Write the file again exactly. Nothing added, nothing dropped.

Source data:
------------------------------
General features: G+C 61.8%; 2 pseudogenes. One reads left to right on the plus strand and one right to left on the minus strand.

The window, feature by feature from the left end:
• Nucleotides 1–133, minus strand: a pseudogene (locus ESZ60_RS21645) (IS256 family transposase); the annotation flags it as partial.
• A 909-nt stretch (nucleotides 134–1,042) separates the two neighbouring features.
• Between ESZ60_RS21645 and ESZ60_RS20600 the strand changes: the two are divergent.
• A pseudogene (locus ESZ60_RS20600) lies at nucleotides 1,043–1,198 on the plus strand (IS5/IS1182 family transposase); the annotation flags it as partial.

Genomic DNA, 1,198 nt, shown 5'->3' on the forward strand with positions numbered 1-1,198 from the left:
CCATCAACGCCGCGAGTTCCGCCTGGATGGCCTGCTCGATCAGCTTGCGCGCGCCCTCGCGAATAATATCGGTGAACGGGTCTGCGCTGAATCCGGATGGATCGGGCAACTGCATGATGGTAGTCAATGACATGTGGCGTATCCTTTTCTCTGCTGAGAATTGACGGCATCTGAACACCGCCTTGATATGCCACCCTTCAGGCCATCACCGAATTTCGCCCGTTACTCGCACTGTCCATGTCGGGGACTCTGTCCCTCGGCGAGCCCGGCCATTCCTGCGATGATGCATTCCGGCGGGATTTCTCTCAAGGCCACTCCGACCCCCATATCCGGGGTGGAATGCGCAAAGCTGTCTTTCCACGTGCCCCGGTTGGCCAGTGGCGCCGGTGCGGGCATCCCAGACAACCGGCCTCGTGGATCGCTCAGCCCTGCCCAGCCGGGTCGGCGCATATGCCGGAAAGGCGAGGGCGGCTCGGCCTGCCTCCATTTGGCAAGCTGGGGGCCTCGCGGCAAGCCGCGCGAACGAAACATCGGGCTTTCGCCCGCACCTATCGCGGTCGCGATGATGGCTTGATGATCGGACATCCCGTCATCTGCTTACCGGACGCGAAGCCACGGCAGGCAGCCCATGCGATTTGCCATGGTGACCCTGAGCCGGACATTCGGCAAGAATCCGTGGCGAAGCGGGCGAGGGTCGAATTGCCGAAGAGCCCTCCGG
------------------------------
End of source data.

General features: G+C 61.8%; 2 pseudogenes. One reads left to right on the plus strand and one right to left on the minus strand.

The window, feature by feature from the left end:
• Nucleotides 1–133, minus strand: a pseudogene (locus ESZ60_RS21645) (IS256 family transposase); the annotation flags it as partial.
• A 909-nt stretch (nucleotides 134–1,042) separates the two neighbouring features.
• Between ESZ60_RS21645 and ESZ60_RS20600 the strand changes: the two are divergent.
• A pseudogene (locus ESZ60_RS20600) lies at nucleotides 1,043–1,198 on the plus strand (IS5/IS1182 family transposase); the annotation flags it as partial.

Genomic DNA, 1,198 nt, shown 5'->3' on the forward strand with positions numbered 1-1,198 from the left:
CCATCAACGCCGCGAGTTCCGCCTGGATGGCCTGCTCGATCAGCTTGCGCGCGCCCTCGCGAATAATATCGGTGAACGGGTCTGCGCTGAATCCGGATGGATCGGGCAACTGCATGATGGTAGTCAATGACATGTGGCGTATCCTTTTCTCTGCTGAGAATTGACGGCATCTGAACACCGCCTTGATATGCCACCCTTCAGGCCATCACCGAATTTCGCCCGTTACTCGCACTGTCCATGTCGGGGACTCTGTCCCTCGGCGAGCCCGGCCATTCCTGCGATGATGCATTCCGGCGGGATTTCTCTCAAGGCCACTCCGACCCCCATATCCGGGGTGGAATGCGCAAAGCTGTCTTTCCACGTGCCCCGGTTGGCCAGTGGCGCCGGTGCGGGCATCCCAGACAACCGGCCTCGTGGATCGCTCAGCCCTGCCCAGCCGGGTCGGCGCATATGCCGGAAAGGCGAGGGCGGCTCGGCCTGCCTCCATTTGGCAAGCTGGGGGCCTCGCGGCAAGCCGCGCGAACGAAACATCGGGCTTTCGCCCGCACCTATCGCGGTCGCGATGATGGCTTGATGATCGGACATCCCGTCATCTGCTTACCGGACGCGAAGCCACGGCAGGCAGCCCATGCGATTTGCCATGGTGACCCTGAGCCGGACATTCGGCAAGAATCCGTGGCGAAGCGGGCGAGGGTCGAATTGCCGAAGAGCCCTCCGG